The factors that have affected our area water sources include the sustained drought, large production wells (City, County and State Pen) and the uncontrolled proliferation of residential wells. The Buckman Direct Diversion (BDD), the combined City/County effort to use water from the Rio Grande River, when functioning, is intended to lessen the demand on the groundwater in the Santa Fe Basin. Unfortunately so far the BDD has not proved to be a dependable source of water. It has had problems with sediment and there have been expressed operational concerns. Closer to home, the proliferation of wells has had a direct impact on our aquifer. For example, in Upper La Cienega the County has legally permitted the development of a large 400-500 home subdivision through the use of family lot splits. If a developer proposed a similar large scale development they would have been required to address traffic and road issues and water and waste water concerns. The fact that there are over four hundred new wells with no County controls over the amount of water use has had a direct impact. This is why in the 1990’s a forward-looking County Commission, supported strongly by residents and former County Commissioner Linda Grill, established the La Cienega Watershed Conditions. The La Cienega Watershed conditions apply to around 400 homes in Upper La Cienega and on the east side of I-25. The owners of these homes have agreed that when County water is available they will connect to the County water system. Given the continued seriousness of our water concerns, the LCVA will be working with our State legislators for funding for the necessary infrastructure to implement the La Cienega Watershed Conditions. This will be a several year project and the LCVA appreciates the cost to residents for hooking up to the County water system. As the project proceeds the LCVA will be working to minimize the financial impact to residents. This may include a “special assessment district” which would allow residents to pay the cost over time. In the meantime, please do your part in conserving water and remind yourself that when you are over watering or overplanting that water you are using is slowly depleting our aquifer.

The LCVA is also involved in two other area water concerns. The LCVA and the Santa Fe Watershed Association are co-chairing the Santa Fe River Traditional Communities Collaborative, a group comprised of ranchers, farmers, environmental groups, City and County representatives, BLM and the Forest Service. The group is responsible for planning a river restoration that will go from La Cieneguilla to La Bajada but is also focusing on how to achieve a sufficient flow of water in the Santa Fe River to sustain a healthy river and meet the needs of downstream farmers and ranchers. In addition Representative Jim Hall arranged for community representatives to meet with the State Engineer Scott Verhines and members of the Office of the State Engineer (OSE) to present a series of questions created by the LCVA Water Committee. Please e-mail [email protected] if you would like further info.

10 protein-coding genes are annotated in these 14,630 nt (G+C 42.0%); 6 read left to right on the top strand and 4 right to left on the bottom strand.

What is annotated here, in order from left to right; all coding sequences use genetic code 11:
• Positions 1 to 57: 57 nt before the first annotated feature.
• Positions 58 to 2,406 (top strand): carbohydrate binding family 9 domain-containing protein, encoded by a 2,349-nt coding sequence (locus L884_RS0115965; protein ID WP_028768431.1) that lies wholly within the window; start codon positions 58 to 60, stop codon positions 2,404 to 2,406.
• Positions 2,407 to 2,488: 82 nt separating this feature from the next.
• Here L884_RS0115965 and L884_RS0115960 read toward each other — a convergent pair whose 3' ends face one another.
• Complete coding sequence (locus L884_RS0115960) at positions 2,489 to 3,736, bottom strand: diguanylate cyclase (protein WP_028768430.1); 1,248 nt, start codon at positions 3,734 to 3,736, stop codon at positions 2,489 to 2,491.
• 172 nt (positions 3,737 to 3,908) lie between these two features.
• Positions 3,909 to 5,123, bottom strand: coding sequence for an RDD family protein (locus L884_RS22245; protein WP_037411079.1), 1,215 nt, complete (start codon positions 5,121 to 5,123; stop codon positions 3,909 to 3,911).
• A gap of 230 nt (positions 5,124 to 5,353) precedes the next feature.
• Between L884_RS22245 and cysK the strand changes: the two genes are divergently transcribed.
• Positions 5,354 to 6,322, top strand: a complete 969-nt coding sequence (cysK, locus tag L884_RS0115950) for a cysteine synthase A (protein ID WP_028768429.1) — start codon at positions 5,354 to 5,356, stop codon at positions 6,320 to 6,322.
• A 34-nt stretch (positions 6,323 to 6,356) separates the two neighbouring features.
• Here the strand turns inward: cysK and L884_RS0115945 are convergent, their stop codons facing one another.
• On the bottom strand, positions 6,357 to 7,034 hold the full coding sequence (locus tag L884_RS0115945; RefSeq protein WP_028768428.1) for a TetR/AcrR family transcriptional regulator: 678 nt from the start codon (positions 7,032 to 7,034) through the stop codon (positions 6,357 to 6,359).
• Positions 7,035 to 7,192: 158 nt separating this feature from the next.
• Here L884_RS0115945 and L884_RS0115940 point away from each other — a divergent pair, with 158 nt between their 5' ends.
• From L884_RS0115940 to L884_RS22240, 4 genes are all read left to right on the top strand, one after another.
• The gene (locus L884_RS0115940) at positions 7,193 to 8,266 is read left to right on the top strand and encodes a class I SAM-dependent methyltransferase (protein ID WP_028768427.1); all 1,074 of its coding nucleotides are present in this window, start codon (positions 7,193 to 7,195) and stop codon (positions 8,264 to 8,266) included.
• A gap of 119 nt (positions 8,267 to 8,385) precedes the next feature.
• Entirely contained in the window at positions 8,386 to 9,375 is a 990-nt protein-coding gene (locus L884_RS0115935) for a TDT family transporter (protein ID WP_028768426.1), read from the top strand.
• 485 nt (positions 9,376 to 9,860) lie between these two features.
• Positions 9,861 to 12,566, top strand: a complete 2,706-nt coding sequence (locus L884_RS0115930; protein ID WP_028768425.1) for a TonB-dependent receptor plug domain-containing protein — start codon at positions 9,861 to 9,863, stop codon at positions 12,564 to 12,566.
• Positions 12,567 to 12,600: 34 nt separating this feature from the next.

The LCVA is excited to announce that with the support and direct involvement of well-respected community leaders, our community has the opportunity to expand the use of the current community center and begin planning for a park and future community center.

Commissioner Robert Anaya and County staff are supportive of expanding the use of the existing community center to add a library/computer lab to support youth and other community programs. County staff is also exploring the possibility of installing playground equipment if an appropriate location can be found on the County property.

At the same time, the LCVA and community leaders are actively working to establish our first park which is also the proposed site for a future community/senior centers. The proposed location is on 45 acres on State Land Office land that sits off the road to La Cieneguilla between the water tank and El Rancho de Las Golondrinas. Currently, the County has a grazing lease on the property and the County and our state legislators are working with the State Land Office to secure the land for permanent community use.

On October 9, the LCVA Board met with County staff for a site visit and to discuss plans for property. Preliminary plans include a building to house the community/senior center, swimming pool, playing field, basketball courts and playground, walking paths, picnic areas and shelters among other amenities. The development of the property would be done in phases with the first phase including funding to pay for a master plan estimated to cost in the range of $150,000. In locating the facilities, the County and community will be careful to consider neighbors’ views and any impact on our night sky. Architectural design will complement that of El Ranchos de Las Golondrinas.

Both the expanded use of the community center and the proposed location for a future park/community/senior center will be discussed at a community meeting on Wednesday, November 7 at 6 p.m. at the La Cienega Community Center. The improvements for the existing community center will be discussed from 6-7 p.m. with the review of proposed park and future community site starting at 7:00 p.m. Recommendations from this meeting will be given to our County and State Representatives and will become a formal legislative request for funding. We need your comments and feedback on the proposed plans so please join us.